Really, the best money-saver method is to engross yourself in calisthenics instead of weights. Calisthenics are also known as body-weight training, and involve activities based off a series of core exercises; pushups, pullups, planks, and sit ups.

For under $100 on Amazon, you can get a Power Tower, which is essentially a pullup bar mounted on a free-standing dip bar.

The setup can easily fit in a corner somewhere, as it doesn’t take up that much space, plus you get the benefits of longevity. I purchased the Stamina Power Tower off Amazon over 5 years ago and have been using it since; best $100 I ever spent.

And you don’t even need to go that far. It certainly helps, but even the monkey bars at a local park are enough of a pullup bar that your expense for body-weight training can be $0.

With a little googling, and the help of one book on calisthenics, I can perform full body workouts at my leisure.

Calisthenics do get a bit of a bad rap, as it is often thought that the results of calisthenics workouts don’t compare to those of weight-training.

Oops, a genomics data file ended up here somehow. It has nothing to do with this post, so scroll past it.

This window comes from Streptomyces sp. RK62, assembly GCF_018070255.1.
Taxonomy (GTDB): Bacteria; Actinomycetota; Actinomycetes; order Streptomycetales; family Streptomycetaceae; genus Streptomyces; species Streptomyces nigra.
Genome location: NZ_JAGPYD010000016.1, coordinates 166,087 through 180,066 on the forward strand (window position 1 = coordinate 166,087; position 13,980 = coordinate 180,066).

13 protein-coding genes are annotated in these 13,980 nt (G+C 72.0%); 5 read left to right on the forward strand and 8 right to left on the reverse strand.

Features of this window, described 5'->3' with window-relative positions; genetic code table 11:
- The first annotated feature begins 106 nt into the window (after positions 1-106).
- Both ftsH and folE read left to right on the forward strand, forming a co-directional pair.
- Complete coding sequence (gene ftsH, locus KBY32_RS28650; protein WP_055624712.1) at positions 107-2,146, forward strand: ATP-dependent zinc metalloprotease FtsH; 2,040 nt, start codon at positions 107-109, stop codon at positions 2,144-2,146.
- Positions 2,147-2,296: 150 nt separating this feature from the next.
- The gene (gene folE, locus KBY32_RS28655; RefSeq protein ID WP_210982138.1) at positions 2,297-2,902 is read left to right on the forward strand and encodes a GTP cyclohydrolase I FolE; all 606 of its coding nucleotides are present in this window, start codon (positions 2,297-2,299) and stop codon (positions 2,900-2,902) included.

That is partially true. Calisthenics won’t help you gain a ton of weight. But you will get stronger and leaner.

Additionally, the exercises you perform in calisthenics are based off of natural bodily movements where the motions involved in weight lifting are unnatural in that they are more linear. 

This strengthens the muscles that are in everyday use, while also strengthening stabilizing muscles across your body – calisthenics are healthier, safer, and provide you with more usable strength (plus higher odds of a six-pack).

To Sum It Up

Regardless of if you decide to drop the money on dumbbells, a gym membership, a pullup bar, or maybe all 3, modern society has granted us all options.

Having the opportunity to get strong without needing to spend hundreds on dumbbells is potentially huge and should definitely be looked into before you throw your hands up and hand over your credit card.

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Article by:

Daniel DeMoss

I’m a personal trainer based in Denver (Matrix Gym) and a true fitness nerd. If I’m not training clients or working out at my home gym, I’m probably skiing, cycling or hiking with my dog Rufus.  

Get in touch: [email protected]